By Bert Almon

A review of Postscript by Geoffrey Cook

Published on October 1, 2004

Geoffrey Cook

Vehicule Press

Geoffrey Cook’s first collection is written mostly in strict forms, though some of his best writing comes in “River Renga,” a sequence from “Tidnish Bridge, Nova Scotia.” The Japanese form (a pattern of haiku and two-line verses) lets his imagination run off-leash without getting lost. Most of the other poems are in sonnets, tercets, or quatrains. Once in a while a rhyme is forced or obvious, but the style is never archaic.

The best poems come in the second section, which is written mostly in sonnets dealing with an unhappy love affair in Czechoslovakia. (What traditional form is more suited to the purpose?) “Postscript,” the title poem, is too long and dispersed: sometimes the brevity of a sonnet can say more. Another account of a love affair, “Lines to Anastasia,” is comprised of two sonnets, a poem in quatrains, and a splendid conclusion in terza rima, invoking Dante, who “believed / our souls are measured by how hard we love.” The quatrain poem in the sequence uses rich and risqué ambiguities in describing the beloved as a ditch full of flowers. The audacity recalls Seamus Heaney’s “The Skunk,” in which his wife, in a black plunge-line nightdress, reminds him of the unpopular quadruped. Cook’s work is cosmopolitan without losing touch with Maritime settings. mRb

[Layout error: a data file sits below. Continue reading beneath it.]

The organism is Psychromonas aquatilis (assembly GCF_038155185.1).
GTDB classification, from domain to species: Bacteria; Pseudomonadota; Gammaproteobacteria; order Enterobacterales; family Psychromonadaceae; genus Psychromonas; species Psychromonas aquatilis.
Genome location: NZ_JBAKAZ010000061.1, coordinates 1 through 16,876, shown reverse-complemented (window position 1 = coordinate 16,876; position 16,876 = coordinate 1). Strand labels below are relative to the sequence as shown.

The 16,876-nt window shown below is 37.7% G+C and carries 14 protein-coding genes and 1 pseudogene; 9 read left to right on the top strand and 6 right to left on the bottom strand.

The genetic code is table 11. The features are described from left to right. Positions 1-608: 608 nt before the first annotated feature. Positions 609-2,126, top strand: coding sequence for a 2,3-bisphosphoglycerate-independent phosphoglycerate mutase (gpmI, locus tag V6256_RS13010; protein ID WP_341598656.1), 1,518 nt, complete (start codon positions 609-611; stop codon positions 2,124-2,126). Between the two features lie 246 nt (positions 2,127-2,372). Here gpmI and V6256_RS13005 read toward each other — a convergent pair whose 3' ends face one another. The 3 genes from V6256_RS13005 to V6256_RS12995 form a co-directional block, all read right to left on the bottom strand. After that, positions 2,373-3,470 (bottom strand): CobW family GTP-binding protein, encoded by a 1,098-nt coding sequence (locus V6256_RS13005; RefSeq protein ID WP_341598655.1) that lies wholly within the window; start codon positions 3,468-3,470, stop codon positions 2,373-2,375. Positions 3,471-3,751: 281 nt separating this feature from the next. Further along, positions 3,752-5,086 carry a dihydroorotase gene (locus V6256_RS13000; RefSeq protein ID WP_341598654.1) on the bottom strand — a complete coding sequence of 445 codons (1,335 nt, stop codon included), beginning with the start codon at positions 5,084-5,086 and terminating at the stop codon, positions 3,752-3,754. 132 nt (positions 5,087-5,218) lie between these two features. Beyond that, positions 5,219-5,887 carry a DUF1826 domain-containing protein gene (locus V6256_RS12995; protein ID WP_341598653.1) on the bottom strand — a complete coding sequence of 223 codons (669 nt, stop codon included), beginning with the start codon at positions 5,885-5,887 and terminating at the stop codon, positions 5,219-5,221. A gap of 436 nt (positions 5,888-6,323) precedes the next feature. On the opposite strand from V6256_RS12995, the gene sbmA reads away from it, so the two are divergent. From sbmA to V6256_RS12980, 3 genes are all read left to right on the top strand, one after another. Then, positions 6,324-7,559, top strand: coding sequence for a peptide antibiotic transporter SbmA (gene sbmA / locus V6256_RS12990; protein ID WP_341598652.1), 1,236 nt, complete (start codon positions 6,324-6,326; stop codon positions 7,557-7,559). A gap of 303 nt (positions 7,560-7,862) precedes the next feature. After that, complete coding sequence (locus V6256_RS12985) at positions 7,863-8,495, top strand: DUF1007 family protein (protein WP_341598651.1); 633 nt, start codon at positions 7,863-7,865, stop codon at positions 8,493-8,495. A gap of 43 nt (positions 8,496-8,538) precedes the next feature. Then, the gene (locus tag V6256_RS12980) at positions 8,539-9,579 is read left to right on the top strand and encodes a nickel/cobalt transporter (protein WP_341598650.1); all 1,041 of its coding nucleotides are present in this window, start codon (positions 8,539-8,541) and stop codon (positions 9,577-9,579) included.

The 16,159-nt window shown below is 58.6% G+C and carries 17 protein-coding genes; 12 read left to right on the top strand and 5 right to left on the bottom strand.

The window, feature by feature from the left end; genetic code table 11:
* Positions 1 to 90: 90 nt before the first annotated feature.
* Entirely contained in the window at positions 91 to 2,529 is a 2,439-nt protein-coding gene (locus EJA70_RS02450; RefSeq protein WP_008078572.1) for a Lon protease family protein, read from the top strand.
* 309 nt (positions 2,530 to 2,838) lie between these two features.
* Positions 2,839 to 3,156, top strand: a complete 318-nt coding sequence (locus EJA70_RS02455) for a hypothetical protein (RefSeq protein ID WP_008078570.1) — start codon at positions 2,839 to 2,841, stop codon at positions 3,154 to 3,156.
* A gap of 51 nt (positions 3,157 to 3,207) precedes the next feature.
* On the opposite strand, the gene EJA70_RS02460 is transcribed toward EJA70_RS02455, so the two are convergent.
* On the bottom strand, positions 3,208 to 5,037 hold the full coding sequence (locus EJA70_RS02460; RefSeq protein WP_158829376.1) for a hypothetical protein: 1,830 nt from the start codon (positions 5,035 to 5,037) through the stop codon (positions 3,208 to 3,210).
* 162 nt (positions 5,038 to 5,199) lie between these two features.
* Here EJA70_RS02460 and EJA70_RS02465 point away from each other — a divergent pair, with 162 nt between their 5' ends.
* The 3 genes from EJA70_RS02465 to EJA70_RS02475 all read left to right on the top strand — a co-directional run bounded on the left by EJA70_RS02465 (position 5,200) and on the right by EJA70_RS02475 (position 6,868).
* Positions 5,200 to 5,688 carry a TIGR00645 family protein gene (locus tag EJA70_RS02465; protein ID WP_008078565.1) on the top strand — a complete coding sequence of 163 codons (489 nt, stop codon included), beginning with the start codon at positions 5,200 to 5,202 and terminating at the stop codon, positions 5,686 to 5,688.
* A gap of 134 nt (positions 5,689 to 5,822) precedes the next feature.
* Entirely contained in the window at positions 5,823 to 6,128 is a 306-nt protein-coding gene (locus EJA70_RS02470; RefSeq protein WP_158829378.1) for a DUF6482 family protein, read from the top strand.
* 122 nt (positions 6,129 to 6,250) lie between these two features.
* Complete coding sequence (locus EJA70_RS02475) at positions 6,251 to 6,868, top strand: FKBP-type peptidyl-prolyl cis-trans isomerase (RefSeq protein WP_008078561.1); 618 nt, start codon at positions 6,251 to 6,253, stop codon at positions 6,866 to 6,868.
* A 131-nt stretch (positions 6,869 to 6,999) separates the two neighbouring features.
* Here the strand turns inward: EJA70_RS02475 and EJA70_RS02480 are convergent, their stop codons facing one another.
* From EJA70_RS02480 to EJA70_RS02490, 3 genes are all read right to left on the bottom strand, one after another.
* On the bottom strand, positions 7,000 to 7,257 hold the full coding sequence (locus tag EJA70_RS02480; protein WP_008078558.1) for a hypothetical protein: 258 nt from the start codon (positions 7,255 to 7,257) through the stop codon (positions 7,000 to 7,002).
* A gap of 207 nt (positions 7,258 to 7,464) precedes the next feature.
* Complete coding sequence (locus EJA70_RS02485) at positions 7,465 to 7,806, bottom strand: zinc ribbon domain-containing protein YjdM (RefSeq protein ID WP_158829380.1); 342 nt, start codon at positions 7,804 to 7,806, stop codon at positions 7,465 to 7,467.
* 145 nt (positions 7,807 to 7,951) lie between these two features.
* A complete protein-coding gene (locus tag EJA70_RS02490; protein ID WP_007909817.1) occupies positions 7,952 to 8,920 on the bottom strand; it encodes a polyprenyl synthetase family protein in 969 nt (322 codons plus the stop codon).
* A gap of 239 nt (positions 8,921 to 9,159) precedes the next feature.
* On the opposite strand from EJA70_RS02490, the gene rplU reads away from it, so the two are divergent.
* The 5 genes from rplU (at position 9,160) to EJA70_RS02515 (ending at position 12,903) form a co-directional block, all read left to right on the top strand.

Bert Almon lives in Edmonton, Alberta. Retired from teaching, he follows the careers of his former students.



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